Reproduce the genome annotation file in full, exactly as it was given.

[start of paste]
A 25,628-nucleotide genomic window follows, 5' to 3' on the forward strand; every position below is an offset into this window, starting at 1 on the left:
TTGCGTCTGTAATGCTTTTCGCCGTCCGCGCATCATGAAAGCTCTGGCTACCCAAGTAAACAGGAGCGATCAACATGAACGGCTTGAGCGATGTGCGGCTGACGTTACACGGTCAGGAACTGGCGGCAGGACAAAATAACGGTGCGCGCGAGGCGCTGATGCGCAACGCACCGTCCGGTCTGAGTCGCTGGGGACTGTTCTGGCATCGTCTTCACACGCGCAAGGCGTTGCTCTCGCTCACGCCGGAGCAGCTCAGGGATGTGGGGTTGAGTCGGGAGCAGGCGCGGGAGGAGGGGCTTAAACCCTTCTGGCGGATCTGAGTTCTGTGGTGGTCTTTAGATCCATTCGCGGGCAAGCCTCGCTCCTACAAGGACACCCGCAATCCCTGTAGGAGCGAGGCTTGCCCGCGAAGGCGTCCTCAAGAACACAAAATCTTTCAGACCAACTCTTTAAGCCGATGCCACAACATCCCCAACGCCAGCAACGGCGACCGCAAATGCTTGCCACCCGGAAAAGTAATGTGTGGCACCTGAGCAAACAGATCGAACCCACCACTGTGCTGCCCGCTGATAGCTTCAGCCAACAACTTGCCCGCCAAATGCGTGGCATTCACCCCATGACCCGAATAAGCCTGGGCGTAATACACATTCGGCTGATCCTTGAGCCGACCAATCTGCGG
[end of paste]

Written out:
A 25,628-nucleotide genomic window follows, 5' to 3' on the forward strand; every position below is an offset into this window, starting at 1 on the left:
TTGCGTCTGTAATGCTTTTCGCCGTCCGCGCATCATGAAAGCTCTGGCTACCCAAGTAAACAGGAGCGATCAACATGAACGGCTTGAGCGATGTGCGGCTGACGTTACACGGTCAGGAACTGGCGGCAGGACAAAATAACGGTGCGCGCGAGGCGCTGATGCGCAACGCACCGTCCGGTCTGAGTCGCTGGGGACTGTTCTGGCATCGTCTTCACACGCGCAAGGCGTTGCTCTCGCTCACGCCGGAGCAGCTCAGGGATGTGGGGTTGAGTCGGGAGCAGGCGCGGGAGGAGGGGCTTAAACCCTTCTGGCGGATCTGAGTTCTGTGGTGGTCTTTAGATCCATTCGCGGGCAAGCCTCGCTCCTACAAGGACACCCGCAATCCCTGTAGGAGCGAGGCTTGCCCGCGAAGGCGTCCTCAAGAACACAAAATCTTTCAGACCAACTCTTTAAGCCGATGCCACAACATCCCCAACGCCAGCAACGGCGACCGCAAATGCTTGCCACCCGGAAAAGTAATGTGTGGCACCTGAGCAAACAGATCGAACCCACCACTGTGCTGCCCGCTGATAGCTTCAGCCAACAACTTGCCCGCCAAATGCGTGGCATTCACCCCATGACCCGAATAAGCCTGGGCGTAATACACATTCGGCTGATCCTTGAGCCGACCAATCTGCGG